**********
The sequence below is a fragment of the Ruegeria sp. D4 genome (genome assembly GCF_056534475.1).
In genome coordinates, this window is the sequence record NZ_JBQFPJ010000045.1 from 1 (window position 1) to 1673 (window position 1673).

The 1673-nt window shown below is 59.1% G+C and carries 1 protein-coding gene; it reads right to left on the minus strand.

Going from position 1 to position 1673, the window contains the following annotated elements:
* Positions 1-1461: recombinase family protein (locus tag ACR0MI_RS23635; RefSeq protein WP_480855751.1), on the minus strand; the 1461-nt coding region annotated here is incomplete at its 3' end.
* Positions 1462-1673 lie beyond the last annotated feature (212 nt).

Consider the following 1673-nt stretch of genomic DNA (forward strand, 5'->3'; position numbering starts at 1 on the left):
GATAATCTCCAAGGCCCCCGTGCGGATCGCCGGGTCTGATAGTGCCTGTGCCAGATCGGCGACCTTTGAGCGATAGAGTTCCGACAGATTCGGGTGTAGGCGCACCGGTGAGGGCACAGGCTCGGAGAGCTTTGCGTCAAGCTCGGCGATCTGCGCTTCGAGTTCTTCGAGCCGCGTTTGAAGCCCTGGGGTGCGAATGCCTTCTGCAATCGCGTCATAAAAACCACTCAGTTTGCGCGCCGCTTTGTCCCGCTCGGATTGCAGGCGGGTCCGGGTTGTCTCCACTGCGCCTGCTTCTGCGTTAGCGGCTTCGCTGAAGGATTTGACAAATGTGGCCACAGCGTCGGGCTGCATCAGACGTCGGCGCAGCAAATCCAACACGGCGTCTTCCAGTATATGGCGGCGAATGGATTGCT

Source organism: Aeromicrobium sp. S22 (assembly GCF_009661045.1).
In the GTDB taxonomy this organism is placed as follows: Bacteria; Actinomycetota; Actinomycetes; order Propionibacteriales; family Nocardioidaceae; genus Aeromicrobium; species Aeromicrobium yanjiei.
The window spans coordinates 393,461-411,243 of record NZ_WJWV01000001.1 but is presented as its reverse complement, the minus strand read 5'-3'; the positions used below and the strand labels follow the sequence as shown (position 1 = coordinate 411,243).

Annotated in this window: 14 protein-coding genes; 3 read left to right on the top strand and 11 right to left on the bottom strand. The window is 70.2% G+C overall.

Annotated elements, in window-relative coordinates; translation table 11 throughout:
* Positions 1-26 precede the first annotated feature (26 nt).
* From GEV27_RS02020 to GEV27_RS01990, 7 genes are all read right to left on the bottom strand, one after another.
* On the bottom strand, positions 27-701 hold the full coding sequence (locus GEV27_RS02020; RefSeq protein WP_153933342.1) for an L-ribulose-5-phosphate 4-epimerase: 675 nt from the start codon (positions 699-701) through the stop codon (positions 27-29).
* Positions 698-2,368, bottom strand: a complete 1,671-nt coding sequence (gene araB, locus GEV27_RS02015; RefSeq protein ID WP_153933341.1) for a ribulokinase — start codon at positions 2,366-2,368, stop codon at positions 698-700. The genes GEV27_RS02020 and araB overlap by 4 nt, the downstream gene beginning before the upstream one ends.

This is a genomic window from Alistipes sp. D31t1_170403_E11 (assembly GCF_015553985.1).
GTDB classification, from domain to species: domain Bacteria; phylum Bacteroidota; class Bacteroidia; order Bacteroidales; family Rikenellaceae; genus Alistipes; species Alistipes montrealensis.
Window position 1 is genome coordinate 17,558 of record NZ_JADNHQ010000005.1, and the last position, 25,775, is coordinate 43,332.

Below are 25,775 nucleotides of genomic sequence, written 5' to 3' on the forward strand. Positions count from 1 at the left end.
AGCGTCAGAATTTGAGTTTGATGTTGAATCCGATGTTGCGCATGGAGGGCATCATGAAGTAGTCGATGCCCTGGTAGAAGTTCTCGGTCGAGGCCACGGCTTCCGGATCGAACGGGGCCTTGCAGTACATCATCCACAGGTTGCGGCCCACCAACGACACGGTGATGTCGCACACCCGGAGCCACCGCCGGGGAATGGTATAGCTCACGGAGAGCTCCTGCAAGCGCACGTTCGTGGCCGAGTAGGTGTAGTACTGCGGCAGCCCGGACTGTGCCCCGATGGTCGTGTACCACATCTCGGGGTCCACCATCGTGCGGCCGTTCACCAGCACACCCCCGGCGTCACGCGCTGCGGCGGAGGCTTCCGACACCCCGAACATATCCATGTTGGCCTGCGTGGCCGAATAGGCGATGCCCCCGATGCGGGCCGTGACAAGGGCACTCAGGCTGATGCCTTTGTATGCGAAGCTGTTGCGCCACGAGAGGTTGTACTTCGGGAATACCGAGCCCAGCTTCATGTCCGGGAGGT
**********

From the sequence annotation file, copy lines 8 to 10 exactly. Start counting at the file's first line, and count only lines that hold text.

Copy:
GATAATCTCCAAGGCCCCCGTGCGGATCGCCGGGTCTGATAGTGCCTGTGCCAGATCGGCGACCTTTGAGCGATAGAGTTCCGACAGATTCGGGTGTAGGCGCACCGGTGAGGGCACAGGCTCGGAGAGCTTTGCGTCAAGCTCGGCGATCTGCGCTTCGAGTTCTTCGAGCCGCGTTTGAAGCCCTGGGGTGCGAATGCCTTCTGCAATCGCGTCATAAAAACCACTCAGTTTGCGCGCCGCTTTGTCCCGCTCGGATTGCAGGCGGGTCCGGGTTGTCTCCACTGCGCCTGCTTCTGCGTTAGCGGCTTCGCTGAAGGATTTGACAAATGTGGCCACAGCGTCGGGCTGCATCAGACGTCGGCGCAGCAAATCCAACACGGCGTCTTCCAGTATATGGCGGCGAATGGATTGCT

Source organism: Aeromicrobium sp. S22 (assembly GCF_009661045.1).
In the GTDB taxonomy this organism is placed as follows: Bacteria; Actinomycetota; Actinomycetes; order Propionibacteriales; family Nocardioidaceae; genus Aeromicrobium; species Aeromicrobium yanjiei.